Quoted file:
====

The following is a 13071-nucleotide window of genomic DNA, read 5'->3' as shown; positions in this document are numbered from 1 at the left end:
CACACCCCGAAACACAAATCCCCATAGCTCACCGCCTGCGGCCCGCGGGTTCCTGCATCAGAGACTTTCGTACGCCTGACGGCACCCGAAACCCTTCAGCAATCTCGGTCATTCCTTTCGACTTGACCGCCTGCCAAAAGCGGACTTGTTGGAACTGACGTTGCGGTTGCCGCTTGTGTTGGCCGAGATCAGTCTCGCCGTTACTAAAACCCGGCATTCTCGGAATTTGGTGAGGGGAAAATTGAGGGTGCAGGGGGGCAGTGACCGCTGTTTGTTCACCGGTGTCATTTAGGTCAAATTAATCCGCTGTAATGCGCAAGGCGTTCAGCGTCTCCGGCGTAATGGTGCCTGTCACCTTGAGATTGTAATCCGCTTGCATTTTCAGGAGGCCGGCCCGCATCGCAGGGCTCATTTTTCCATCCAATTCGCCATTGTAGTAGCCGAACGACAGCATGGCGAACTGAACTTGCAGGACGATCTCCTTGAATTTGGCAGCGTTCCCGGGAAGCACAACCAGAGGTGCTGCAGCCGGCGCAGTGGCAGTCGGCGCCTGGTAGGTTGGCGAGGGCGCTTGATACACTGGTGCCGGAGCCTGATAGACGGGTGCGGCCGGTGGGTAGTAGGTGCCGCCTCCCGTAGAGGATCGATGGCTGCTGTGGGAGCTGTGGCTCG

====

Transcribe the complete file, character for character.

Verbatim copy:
The following is a 13071-nucleotide window of genomic DNA, read 5'->3' as shown; positions in this document are numbered from 1 at the left end:
CACACCCCGAAACACAAATCCCCATAGCTCACCGCCTGCGGCCCGCGGGTTCCTGCATCAGAGACTTTCGTACGCCTGACGGCACCCGAAACCCTTCAGCAATCTCGGTCATTCCTTTCGACTTGACCGCCTGCCAAAAGCGGACTTGTTGGAACTGACGTTGCGGTTGCCGCTTGTGTTGGCCGAGATCAGTCTCGCCGTTACTAAAACCCGGCATTCTCGGAATTTGGTGAGGGGAAAATTGAGGGTGCAGGGGGGCAGTGACCGCTGTTTGTTCACCGGTGTCATTTAGGTCAAATTAATCCGCTGTAATGCGCAAGGCGTTCAGCGTCTCCGGCGTAATGGTGCCTGTCACCTTGAGATTGTAATCCGCTTGCATTTTCAGGAGGCCGGCCCGCATCGCAGGGCTCATTTTTCCATCCAATTCGCCATTGTAGTAGCCGAACGACAGCATGGCGAACTGAACTTGCAGGACGATCTCCTTGAATTTGGCAGCGTTCCCGGGAAGCACAACCAGAGGTGCTGCAGCCGGCGCAGTGGCAGTCGGCGCCTGGTAGGTTGGCGAGGGCGCTTGATACACTGGTGCCGGAGCCTGATAGACGGGTGCGGCCGGTGGGTAGTAGGTGCCGCCTCCCGTAGAGGATCGATGGCTGCTGTGGGAGCTGTGGCTCG